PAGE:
Mutual Fund Alpha and Beta are a measure of its risk profile. they are amongst many other variables which help in making investment decisions.Beta denotes the risk due to volatility and Alpha is the returns generated as per beta of the fund.
Beta Of Mutual Fund
Beta is a statistical tool which tells about the relative volatility of a Mutual Fund as compared to the market and thereby denotes the risk profile of the Mutual Fund. the Beta value for the corresponding market for the Mutual Fund is taken as 1. Any value more than 1 denotes more volatile and a value less than 1 denotes less volatile.For example, if a Mutual Fund has beta 1.2, that means it is more volatile than the market and thereby comparatively riskier.It will be important to mention here that Beta is generally taken for consideration in conjunction with Mutual Fund R-squared.
Alpha Of Mutual Fund.
You would have read at many places or probably heard people talking about how a fund or a fund manager constantly generates higher Alpha. Question is, what is this Alpha and how does it concern a Mutual fund investor. In simple terms it can be said that Alpha of a Mutual Fund is its capability to beat prediction, meaning higher the alpha, higher are the returns, more than the prediction.Let us take an example if a fund was predicted to give returns of 12% taking into account its Beta and market conditions, but it gives returns of 15 % instead, then it is said to have generated an alpha of 3.Alpha measures a Mutual Fund managers ability to generate returns higher than the market.It should be noted that the Alpha is based on Beta, meaning it is a measure of risk-adjusted returns.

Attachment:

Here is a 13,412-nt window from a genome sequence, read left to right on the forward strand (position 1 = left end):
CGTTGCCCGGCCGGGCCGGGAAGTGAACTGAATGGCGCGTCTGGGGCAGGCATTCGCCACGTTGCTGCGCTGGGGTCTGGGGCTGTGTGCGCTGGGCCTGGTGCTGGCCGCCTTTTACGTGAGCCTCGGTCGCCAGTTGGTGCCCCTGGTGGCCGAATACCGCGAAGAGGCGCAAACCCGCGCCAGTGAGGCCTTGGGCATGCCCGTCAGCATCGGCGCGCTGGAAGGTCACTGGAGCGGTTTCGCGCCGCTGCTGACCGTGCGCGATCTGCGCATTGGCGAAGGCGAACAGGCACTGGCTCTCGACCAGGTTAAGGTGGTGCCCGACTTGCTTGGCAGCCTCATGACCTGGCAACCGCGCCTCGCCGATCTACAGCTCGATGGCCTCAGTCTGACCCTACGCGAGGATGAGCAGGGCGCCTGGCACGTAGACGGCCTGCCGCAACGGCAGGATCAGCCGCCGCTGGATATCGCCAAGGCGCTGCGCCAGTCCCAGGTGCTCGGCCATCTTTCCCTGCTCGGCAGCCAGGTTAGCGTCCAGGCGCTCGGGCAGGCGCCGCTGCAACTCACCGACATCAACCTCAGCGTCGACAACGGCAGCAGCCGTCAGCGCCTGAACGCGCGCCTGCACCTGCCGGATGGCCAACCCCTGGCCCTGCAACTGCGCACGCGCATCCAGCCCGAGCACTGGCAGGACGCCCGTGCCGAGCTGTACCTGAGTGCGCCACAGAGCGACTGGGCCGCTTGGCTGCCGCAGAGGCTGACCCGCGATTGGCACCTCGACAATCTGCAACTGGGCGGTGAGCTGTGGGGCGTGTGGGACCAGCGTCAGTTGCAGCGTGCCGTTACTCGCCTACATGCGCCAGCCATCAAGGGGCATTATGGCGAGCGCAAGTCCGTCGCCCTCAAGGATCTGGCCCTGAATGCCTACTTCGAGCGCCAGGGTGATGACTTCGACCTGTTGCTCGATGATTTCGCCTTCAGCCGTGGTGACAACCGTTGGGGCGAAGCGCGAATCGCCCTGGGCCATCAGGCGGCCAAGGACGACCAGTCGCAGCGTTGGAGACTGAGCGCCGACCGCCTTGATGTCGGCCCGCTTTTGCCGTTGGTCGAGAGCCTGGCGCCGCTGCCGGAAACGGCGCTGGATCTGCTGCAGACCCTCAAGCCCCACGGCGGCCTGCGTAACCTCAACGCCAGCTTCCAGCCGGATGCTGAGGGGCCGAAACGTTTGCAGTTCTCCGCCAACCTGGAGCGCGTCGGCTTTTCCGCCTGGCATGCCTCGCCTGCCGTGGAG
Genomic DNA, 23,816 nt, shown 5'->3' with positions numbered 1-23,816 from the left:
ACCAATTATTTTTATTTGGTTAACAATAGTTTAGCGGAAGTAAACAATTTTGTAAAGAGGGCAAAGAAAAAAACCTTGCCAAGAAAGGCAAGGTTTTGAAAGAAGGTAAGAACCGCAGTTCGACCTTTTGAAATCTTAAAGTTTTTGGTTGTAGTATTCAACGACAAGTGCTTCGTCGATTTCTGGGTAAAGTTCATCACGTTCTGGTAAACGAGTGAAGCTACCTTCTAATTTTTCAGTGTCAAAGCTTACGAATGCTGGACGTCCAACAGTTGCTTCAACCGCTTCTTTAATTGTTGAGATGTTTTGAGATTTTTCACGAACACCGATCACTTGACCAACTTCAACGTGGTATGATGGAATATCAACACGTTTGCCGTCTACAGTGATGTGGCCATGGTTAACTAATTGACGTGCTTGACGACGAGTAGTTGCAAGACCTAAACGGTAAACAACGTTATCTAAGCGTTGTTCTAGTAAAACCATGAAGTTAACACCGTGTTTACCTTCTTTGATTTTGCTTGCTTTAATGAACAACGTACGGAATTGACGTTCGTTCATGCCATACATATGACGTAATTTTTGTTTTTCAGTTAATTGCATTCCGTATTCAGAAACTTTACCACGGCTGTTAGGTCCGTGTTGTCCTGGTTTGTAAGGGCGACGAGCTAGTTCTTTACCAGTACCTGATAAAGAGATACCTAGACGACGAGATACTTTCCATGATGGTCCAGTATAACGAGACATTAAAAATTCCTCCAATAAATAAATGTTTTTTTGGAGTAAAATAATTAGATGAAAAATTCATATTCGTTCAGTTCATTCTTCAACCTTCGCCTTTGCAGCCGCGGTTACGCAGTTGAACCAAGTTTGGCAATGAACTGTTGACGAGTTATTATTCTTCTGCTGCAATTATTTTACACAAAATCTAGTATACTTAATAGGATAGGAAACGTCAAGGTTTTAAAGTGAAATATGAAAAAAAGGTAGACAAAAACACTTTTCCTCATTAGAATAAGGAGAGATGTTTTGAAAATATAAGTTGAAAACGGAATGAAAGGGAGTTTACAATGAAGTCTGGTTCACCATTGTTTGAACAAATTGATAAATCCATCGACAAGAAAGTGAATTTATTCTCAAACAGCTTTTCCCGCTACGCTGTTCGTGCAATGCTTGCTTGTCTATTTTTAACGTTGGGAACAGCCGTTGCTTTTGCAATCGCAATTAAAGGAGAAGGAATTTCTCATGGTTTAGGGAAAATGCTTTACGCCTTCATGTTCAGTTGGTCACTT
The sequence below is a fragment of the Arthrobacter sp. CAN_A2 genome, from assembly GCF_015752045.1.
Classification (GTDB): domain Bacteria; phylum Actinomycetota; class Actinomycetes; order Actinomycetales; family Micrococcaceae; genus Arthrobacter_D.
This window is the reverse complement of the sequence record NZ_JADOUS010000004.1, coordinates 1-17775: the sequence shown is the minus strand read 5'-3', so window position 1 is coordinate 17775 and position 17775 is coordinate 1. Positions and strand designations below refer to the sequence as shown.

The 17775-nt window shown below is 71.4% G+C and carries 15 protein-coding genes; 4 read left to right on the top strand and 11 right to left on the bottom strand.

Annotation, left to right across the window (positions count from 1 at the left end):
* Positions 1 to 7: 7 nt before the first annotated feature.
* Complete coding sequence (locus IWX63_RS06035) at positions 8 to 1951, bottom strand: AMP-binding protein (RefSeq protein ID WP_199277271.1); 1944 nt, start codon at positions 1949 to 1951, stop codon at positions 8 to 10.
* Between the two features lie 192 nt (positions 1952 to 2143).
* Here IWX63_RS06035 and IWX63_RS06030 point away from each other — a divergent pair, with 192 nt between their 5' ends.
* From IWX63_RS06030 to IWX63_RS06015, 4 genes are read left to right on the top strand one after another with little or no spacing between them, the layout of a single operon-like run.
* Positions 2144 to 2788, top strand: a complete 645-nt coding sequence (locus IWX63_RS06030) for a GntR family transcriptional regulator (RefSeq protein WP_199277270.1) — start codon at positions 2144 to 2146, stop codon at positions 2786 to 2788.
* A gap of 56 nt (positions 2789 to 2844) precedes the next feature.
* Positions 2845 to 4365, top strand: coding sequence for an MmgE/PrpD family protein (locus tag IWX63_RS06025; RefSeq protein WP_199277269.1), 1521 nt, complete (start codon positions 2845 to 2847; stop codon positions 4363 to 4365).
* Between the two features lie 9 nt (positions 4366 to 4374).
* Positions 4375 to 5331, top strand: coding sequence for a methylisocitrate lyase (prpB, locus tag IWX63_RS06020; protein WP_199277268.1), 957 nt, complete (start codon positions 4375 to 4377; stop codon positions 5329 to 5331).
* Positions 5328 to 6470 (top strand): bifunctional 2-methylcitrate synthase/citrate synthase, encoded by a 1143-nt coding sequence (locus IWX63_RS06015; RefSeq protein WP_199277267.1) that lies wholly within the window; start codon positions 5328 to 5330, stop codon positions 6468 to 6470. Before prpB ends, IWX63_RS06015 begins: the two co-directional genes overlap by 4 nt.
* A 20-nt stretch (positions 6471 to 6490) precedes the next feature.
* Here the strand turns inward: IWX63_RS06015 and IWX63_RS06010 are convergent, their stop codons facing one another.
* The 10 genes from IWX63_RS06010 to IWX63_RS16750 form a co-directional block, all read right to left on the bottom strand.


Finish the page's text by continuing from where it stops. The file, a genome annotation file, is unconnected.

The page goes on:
Use of Mutual Fund Alpha and Beta for investor
The investor needs to use Mutual Fund Alpha and Beta as per the risk profile while selecting the Mutual Fund.As can be seen from the earlier explanation of Alpha and Beta, low-risk appetite need to look into the Mutual Fund with lower Beta. While everyone wants to have a Mutual Fund with low Beta and High Alpha, but it needs to be seen that it is difficult for a Mutual Fund Manager to generate higher Alpha without corresponding high Beta, meaning higher risks higher returns. while in theory, this seems logical but it may not always be true in the real world of investment where a mutual fund generates high Alpha just because it has high Beta.